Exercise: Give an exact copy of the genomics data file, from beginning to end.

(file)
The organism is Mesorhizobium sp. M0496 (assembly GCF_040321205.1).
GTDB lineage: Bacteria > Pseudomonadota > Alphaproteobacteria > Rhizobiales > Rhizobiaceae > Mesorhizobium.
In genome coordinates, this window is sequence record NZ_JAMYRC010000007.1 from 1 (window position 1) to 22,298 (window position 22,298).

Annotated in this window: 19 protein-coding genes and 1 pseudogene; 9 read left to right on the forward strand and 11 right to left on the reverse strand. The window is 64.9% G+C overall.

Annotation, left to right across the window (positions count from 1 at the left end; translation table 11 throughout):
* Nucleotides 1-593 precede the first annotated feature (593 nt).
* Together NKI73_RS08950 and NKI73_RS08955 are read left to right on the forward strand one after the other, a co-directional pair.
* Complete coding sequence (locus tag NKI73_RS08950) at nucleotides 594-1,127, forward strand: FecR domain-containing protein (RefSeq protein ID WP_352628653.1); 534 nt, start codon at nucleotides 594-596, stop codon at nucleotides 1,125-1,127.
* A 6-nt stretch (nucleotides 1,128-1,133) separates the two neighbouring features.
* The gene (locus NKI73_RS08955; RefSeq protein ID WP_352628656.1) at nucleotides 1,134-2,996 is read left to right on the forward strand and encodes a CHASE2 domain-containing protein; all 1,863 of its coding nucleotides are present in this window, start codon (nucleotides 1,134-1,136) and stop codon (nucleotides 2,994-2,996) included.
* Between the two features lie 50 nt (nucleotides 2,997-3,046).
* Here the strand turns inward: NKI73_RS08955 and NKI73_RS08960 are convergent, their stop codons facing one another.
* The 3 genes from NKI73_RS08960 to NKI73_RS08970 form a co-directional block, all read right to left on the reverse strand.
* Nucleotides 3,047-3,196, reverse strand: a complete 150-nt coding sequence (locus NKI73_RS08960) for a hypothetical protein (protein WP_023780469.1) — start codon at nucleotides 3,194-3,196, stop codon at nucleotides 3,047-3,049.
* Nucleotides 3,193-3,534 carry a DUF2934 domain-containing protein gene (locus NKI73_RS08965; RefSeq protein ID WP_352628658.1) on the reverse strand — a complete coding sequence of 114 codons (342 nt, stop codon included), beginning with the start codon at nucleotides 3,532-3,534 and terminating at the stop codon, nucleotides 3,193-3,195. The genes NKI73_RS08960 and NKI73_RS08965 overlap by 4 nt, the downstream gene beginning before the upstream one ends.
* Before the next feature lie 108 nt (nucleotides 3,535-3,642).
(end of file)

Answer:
The organism is Mesorhizobium sp. M0496 (assembly GCF_040321205.1).
GTDB lineage: Bacteria > Pseudomonadota > Alphaproteobacteria > Rhizobiales > Rhizobiaceae > Mesorhizobium.
In genome coordinates, this window is sequence record NZ_JAMYRC010000007.1 from 1 (window position 1) to 22,298 (window position 22,298).

Annotated in this window: 19 protein-coding genes and 1 pseudogene; 9 read left to right on the forward strand and 11 right to left on the reverse strand. The window is 64.9% G+C overall.

Annotation, left to right across the window (positions count from 1 at the left end; translation table 11 throughout):
* Nucleotides 1-593 precede the first annotated feature (593 nt).
* Together NKI73_RS08950 and NKI73_RS08955 are read left to right on the forward strand one after the other, a co-directional pair.
* Complete coding sequence (locus tag NKI73_RS08950) at nucleotides 594-1,127, forward strand: FecR domain-containing protein (RefSeq protein ID WP_352628653.1); 534 nt, start codon at nucleotides 594-596, stop codon at nucleotides 1,125-1,127.
* A 6-nt stretch (nucleotides 1,128-1,133) separates the two neighbouring features.
* The gene (locus NKI73_RS08955; RefSeq protein ID WP_352628656.1) at nucleotides 1,134-2,996 is read left to right on the forward strand and encodes a CHASE2 domain-containing protein; all 1,863 of its coding nucleotides are present in this window, start codon (nucleotides 1,134-1,136) and stop codon (nucleotides 2,994-2,996) included.
* Between the two features lie 50 nt (nucleotides 2,997-3,046).
* Here the strand turns inward: NKI73_RS08955 and NKI73_RS08960 are convergent, their stop codons facing one another.
* The 3 genes from NKI73_RS08960 to NKI73_RS08970 form a co-directional block, all read right to left on the reverse strand.
* Nucleotides 3,047-3,196, reverse strand: a complete 150-nt coding sequence (locus NKI73_RS08960) for a hypothetical protein (protein WP_023780469.1) — start codon at nucleotides 3,194-3,196, stop codon at nucleotides 3,047-3,049.
* Nucleotides 3,193-3,534 carry a DUF2934 domain-containing protein gene (locus NKI73_RS08965; RefSeq protein ID WP_352628658.1) on the reverse strand — a complete coding sequence of 114 codons (342 nt, stop codon included), beginning with the start codon at nucleotides 3,532-3,534 and terminating at the stop codon, nucleotides 3,193-3,195. The genes NKI73_RS08960 and NKI73_RS08965 overlap by 4 nt, the downstream gene beginning before the upstream one ends.
* Before the next feature lie 108 nt (nucleotides 3,535-3,642).